The experience is not unlike being taken to a lavish all expenses paid three course meal and, just before dessert is served, you are told that you have to leave. Worst of all, we are forced to wait an additional eight months for our just desserts.
In addition to the unfortunate wait, it goes without saying that Harry Potter and the Deathly Hallows Part 1 is not a word for word recreation of JK Rowling’s exquisite books. Instead it is a artistically thoughtful recreation.
However, just like Harry Potter and the Half-Blood prince, this is by no means a bad thing.
Like most book to movie conversions, Harry Potter and the Half-Blood Prince is, unfortunately, not a visually literal word for word transfer; but that was to be expected. If a literal conversion was what you were hoping for, then I am afraid that you may be sorely disappointed.
What people fail to remember, is that the movie is only based on the book. As a result, for better or worse, a certain degree of creative freedom was bestowed on the director and screenwriters. Consequently, the movie is rather different when compared to the original telling of The Half-Blood Prince, with several ‘what were they thinking’ moments. However, for what the movie is, an artfully driven visual gateway into the world of Harry Potter, the movie was, in my humble opinion, magnificent!
With this latest movie installment of the Harry Potter series, the visual cinematic flair is flush with the book. It is the first time that one of the Harry Potter movies has managed to effectively capture the progressively dark themes found in the books. This is, no doubt, in part due to the maturation of the target audience and the actors, who now have a broader and more refined range of acting skill. In this sense the Harry Potter and the Half-Blood Prince movie is the closest, in feeling and atmosphere, to any of the books in the Harry Potter series, thus far.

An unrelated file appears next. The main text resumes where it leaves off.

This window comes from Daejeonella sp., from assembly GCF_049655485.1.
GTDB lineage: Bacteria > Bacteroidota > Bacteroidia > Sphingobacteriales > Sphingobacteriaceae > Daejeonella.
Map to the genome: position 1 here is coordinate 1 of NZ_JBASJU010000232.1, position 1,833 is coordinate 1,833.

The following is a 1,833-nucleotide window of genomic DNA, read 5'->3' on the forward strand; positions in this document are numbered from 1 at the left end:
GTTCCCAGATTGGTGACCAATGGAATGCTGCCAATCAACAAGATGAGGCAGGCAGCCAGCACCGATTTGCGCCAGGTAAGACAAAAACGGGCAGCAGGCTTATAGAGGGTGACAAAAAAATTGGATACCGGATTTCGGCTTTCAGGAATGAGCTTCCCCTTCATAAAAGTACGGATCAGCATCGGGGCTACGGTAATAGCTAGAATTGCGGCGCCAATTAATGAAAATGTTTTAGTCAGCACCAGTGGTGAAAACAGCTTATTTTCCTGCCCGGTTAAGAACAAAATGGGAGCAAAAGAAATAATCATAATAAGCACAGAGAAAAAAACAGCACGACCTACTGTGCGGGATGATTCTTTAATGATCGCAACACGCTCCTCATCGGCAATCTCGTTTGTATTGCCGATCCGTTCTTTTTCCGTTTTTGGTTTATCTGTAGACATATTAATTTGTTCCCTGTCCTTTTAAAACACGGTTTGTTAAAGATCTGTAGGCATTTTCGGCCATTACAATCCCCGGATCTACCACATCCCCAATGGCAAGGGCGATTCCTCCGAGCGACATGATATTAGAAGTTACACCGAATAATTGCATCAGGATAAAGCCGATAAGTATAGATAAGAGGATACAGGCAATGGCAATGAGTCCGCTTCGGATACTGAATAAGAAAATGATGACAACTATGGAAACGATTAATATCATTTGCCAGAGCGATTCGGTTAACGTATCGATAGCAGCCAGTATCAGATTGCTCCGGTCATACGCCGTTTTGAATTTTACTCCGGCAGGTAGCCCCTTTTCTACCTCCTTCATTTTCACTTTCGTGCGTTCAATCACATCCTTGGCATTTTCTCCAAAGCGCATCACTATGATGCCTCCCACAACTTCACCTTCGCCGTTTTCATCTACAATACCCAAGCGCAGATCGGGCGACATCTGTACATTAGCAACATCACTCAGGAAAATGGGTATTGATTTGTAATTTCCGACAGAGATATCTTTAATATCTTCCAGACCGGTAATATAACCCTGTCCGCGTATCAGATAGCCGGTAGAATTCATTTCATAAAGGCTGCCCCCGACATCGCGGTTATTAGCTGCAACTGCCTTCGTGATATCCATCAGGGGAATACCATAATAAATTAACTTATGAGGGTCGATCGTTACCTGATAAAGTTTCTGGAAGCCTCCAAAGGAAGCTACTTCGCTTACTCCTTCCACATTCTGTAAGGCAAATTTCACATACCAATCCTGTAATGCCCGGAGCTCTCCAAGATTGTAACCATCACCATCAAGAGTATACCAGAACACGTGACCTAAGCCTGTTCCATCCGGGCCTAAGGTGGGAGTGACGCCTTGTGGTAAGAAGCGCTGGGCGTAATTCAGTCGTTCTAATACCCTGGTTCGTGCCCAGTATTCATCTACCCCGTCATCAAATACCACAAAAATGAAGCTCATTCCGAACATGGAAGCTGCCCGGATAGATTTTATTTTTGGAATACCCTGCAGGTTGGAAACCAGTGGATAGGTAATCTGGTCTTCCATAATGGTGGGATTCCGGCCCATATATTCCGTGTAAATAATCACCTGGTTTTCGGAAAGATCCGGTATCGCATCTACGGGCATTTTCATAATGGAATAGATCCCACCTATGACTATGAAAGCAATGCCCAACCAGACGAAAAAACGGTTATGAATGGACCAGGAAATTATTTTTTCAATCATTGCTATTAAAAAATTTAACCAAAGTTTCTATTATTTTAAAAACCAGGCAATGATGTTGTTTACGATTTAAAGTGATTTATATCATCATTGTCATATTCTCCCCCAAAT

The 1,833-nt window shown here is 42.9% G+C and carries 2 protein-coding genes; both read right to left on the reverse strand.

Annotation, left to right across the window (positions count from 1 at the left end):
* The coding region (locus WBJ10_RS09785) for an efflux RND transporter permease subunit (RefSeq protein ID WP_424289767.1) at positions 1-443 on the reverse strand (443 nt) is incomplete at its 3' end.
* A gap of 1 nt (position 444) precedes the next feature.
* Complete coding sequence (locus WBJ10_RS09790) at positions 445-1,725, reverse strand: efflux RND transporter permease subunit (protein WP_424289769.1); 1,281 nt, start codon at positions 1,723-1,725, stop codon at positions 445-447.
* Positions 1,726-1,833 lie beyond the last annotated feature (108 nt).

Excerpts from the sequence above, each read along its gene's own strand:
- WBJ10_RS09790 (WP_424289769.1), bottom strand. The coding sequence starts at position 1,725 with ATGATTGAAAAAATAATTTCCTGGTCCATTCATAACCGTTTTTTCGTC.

Harry Potter & The Half-Blood Prince is a dark, magical, funny and charming adventure that is both gripping and spellbinding. This is how Harry Potter should have been adapted from the beginning. David Yates takes the fantasy from the heights of a broomstick-flying romantic comedy right down to the depths of a bone-chilling adventure. The whole mix of genres is perfectly balanced, shifting from one foot to the next as the audience is introduced to a new facet of the story, each chapter as funny, exciting and scary as the previous one (Spling Movies, 2009).
The screenplay and production values for the movie are spectacular. Harry Potter and the Half-Blood Prince will make you cringe with familiarity, jump in your seat with fear, laugh out loud with joy and cry with sorrow. The movie is splendidly well rounded and an absolutely fantastic journey from start to finish, for both the young and the old. Furthermore, the movie has spectacularly noteworthy special effects, amazing camera work and a visual flair that will make any audience member dry eyed.
Although fans of the books may be disappointed with the overall translation from text to screen, it is important to enjoy the movie for what it is: a visual smorgasbord of Harry Potter goodness, no matter how off base the movies are to the books. That said, fans brought up on the movie renditions of the books will naturally love this movie.
I consider myself to be a true Harry Potter fan, having read all of the books multiple times, owning various pieces of memorabilia (see the above photograph) and having many intense late night discussions, with friends and family, about Harry’s inevitable fate. Even so I thoroughly, no, immensely enjoyed the movie and would recommend it to anyone who enjoys a well produced action and adventure movie!
The Red Carpet gives Harry Potter and the Half-Blood Prince 8/10. The movie is a must see!
The movie was screened at the Il Grande theatre in Monte Casino, Johannesburg. On a side note, I would like to mention that the evening was a ‘magical’ success, with only one discrepancy. Toward the end of the evening, members of The Red Carpet made their way to Cafe Fego, in Monte Casino, for the after movie discussion. Upon settling the bill, with a fairly generous 10% tip, and just as the group was about to depart, our waiter turns to us and asks if everything was to our satisfaction. To which we replied that it was. He then proceeded to ask for a bigger tip indicating that what we had given was not enough. Have you ever heard of such insolence? A tip is not mandatory; it is merely a showing of good will. To have the audacity to ask for more is not only unprofessional but ungrateful. Consequently, Cafe Fego has lost several customers for the foreseeable future. What is the moral of the story? Take your change and tip well where it is appreciated, either at Seattle Coffee or Mugg & Bean.
*UPDATE*: For an almost perfect Butterbeer recipe, click here.
Until the next time “Milieunairs”!